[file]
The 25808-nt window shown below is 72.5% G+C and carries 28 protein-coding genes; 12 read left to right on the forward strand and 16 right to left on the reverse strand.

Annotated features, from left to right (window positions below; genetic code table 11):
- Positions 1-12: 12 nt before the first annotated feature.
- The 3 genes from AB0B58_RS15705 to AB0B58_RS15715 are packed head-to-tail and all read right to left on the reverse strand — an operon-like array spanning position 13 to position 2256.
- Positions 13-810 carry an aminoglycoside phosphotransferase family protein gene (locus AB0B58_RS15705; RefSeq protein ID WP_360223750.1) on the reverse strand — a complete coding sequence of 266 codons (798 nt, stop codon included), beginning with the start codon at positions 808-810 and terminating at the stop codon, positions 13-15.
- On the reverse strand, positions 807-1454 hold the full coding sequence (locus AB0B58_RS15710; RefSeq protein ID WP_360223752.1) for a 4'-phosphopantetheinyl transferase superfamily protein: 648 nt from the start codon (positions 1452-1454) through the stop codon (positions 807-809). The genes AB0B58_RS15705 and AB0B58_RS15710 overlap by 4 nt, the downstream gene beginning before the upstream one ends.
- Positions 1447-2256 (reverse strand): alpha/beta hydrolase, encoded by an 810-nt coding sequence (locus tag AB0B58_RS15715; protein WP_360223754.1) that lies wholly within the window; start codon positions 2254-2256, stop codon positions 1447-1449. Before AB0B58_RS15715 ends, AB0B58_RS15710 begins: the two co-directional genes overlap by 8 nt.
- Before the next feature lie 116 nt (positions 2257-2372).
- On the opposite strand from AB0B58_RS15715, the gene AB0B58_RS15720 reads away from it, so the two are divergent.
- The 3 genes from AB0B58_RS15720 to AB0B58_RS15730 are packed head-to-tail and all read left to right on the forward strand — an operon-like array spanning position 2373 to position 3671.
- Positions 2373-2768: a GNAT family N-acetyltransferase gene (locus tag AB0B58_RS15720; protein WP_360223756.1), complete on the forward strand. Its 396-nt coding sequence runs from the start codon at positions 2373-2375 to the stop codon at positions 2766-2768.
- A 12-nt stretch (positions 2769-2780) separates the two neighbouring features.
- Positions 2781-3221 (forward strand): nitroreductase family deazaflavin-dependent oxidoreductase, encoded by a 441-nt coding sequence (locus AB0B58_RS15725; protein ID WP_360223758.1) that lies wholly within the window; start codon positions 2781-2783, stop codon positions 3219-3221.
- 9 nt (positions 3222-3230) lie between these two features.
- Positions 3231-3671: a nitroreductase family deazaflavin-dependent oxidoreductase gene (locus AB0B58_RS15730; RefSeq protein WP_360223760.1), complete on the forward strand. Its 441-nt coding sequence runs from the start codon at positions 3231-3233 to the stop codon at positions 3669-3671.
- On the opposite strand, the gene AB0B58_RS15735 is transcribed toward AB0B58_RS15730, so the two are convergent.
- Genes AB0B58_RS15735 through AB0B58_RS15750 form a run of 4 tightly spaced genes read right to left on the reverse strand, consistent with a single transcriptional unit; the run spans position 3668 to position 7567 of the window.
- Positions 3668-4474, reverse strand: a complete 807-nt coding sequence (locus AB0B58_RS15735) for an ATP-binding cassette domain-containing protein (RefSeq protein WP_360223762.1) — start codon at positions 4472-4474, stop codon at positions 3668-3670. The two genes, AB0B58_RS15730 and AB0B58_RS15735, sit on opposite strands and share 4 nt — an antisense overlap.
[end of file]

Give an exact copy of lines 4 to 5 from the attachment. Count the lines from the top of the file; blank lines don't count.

- The 3 genes from AB0B58_RS15705 to AB0B58_RS15715 are packed head-to-tail and all read right to left on the reverse strand — an operon-like array spanning position 13 to position 2256.
- Positions 13-810 carry an aminoglycoside phosphotransferase family protein gene (locus AB0B58_RS15705; RefSeq protein ID WP_360223750.1) on the reverse strand — a complete coding sequence of 266 codons (798 nt, stop codon included), beginning with the start codon at positions 808-810 and terminating at the stop codon, positions 13-15.